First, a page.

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Canola oil with Omega-3 may cut heart disease risk: Research
Thursday November 3, 2016 12:21 PM, IANS

London: Consuming foods made in canola oil -- an improved form of rapeseed, with less than two per cent erucic acid, a component found in mustard oil -- that is enriched with Omega-3 has the potential to reduce the risk of heart diseases, researchers say.

The findings showed that consuming high oleic canola oil enriched with Omega-3 can help reduce the concentration of triglycerides -- the main constituents of body fat in humans and animals -- in the blood, which when increased may contribute to hardening of the arteries or thickening of the artery walls, and raise the risk of stroke, heart attack and heart disease.

Further, using high oleic, Omega-3 -- a potent regulator of cholesterol metabolism -- enriched canola oil to cook foods also resulted in a significant reduction (10 per cent) of the PCSK9 protein concentration in plasma, compared to the other dietary treatments, said researchers from the University of Granada (UGR) in Spain.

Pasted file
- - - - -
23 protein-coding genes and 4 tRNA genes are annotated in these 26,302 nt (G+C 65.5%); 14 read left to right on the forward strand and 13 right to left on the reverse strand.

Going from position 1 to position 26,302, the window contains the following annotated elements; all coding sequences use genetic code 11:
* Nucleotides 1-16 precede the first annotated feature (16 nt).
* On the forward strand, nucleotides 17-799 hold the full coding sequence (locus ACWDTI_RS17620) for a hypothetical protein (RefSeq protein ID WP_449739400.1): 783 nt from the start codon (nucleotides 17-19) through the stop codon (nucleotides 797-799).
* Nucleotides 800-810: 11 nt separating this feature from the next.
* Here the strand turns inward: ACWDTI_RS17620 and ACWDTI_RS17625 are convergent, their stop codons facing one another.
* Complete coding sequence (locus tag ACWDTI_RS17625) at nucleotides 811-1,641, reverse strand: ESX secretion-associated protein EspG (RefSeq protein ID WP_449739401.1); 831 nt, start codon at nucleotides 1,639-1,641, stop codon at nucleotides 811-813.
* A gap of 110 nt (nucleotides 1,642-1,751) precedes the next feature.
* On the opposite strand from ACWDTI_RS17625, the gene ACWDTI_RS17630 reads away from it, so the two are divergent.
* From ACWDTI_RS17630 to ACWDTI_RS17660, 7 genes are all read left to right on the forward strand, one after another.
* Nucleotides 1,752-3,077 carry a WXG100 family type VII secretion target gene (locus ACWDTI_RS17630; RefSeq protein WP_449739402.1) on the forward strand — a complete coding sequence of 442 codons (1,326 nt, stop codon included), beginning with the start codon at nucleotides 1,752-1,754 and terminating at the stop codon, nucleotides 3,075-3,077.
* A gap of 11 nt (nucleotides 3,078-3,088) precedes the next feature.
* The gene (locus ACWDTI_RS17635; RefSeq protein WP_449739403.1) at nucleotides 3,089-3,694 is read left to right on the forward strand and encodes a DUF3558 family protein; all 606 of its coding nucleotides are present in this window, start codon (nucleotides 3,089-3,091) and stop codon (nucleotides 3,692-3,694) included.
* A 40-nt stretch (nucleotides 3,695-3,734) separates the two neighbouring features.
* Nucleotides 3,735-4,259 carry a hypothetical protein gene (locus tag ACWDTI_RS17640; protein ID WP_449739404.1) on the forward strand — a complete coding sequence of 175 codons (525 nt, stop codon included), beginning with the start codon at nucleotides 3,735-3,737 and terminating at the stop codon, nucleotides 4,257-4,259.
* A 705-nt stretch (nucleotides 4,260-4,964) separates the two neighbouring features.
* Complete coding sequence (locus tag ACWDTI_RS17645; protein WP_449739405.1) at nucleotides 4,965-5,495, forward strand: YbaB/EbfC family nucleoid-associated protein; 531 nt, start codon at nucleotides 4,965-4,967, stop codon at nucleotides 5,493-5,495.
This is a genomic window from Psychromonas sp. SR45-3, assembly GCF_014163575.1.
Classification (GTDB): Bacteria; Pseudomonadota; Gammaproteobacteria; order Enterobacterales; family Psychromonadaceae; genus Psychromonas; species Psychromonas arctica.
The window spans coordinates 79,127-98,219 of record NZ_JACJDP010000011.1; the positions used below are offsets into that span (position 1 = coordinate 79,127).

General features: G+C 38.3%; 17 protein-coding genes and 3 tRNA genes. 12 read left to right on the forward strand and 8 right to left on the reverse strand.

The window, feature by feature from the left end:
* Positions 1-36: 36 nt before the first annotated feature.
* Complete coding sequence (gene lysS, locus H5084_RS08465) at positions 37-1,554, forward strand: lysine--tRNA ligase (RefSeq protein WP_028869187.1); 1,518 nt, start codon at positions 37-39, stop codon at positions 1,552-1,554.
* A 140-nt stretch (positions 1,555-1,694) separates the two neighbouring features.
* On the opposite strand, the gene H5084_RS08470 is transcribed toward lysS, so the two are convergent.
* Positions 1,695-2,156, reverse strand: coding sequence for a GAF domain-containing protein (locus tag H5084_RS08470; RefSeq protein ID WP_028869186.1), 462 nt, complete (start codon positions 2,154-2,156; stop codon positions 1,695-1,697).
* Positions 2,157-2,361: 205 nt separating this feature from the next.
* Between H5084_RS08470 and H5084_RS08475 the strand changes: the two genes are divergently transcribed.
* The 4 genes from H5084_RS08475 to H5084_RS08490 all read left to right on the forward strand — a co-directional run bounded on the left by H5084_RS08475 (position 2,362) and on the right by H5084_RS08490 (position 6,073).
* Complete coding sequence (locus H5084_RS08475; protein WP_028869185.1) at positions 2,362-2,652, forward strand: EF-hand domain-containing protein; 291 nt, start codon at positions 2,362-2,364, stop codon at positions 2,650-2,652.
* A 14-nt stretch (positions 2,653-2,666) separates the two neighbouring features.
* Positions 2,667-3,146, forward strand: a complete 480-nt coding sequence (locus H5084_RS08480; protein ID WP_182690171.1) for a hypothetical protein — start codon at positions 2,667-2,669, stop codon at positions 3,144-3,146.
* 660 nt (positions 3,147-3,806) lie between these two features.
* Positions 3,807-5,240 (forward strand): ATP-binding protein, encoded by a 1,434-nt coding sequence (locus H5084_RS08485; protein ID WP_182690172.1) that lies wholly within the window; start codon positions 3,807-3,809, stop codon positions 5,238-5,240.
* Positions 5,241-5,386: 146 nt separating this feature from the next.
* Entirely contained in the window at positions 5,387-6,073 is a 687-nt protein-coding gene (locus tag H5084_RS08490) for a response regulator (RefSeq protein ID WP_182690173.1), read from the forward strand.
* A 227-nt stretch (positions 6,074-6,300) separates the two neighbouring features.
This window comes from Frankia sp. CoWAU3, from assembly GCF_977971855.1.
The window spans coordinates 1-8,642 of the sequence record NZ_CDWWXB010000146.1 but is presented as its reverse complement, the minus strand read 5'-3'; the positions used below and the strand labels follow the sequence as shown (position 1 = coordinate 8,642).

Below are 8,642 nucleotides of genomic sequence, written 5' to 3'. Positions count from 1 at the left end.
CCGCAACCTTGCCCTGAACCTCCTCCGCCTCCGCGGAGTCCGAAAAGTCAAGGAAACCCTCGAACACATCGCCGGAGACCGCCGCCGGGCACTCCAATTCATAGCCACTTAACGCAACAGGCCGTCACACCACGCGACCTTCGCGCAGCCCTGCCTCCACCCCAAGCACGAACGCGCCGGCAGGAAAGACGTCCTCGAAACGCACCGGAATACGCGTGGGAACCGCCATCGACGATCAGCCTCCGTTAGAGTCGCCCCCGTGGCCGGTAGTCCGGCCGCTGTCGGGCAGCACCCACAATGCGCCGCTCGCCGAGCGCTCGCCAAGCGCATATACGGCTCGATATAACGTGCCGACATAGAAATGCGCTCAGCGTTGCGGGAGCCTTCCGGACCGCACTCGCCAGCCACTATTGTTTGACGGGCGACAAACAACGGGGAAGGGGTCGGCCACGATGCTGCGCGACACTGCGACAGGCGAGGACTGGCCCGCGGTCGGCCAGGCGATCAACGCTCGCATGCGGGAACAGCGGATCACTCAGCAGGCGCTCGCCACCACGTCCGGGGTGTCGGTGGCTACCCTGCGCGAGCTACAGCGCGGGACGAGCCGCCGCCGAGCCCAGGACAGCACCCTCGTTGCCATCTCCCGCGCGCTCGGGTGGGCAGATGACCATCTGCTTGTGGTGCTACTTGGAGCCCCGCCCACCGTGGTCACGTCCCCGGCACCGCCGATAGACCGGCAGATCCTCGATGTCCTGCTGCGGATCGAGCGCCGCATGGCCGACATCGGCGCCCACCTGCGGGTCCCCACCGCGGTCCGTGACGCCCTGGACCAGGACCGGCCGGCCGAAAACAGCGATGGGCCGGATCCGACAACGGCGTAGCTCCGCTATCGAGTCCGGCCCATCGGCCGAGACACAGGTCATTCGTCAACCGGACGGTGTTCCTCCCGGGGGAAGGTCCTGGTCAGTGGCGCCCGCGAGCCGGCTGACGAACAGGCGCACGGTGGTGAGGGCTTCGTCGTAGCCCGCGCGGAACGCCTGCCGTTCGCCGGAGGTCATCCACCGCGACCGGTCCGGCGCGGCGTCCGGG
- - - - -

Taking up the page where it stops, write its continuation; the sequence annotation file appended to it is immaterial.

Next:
PCSK9 is a protein associated with high levels of low-density lipoprotein (LDL) cholesterol or bad cholesterol in blood and with other cardiovascular diseases.

The mechanism of action of this protein is based on the destruction of the receptors of LDL cholesterol, preventing the uptake of LDL by the cells and increasing their plasma concentrations, resulting in an increased risk of atherosclerosis and other related diseases.

"The study states that although the mechanism of action for the consumption of different fatty acids on plasma concentrations of PCSK9 is being investigated, we should not forget the importance of dietary fat in the prevention of the risk of cardiovascular diseases," said lead author Celia Rodrigguez from the University of Granada (UGR).


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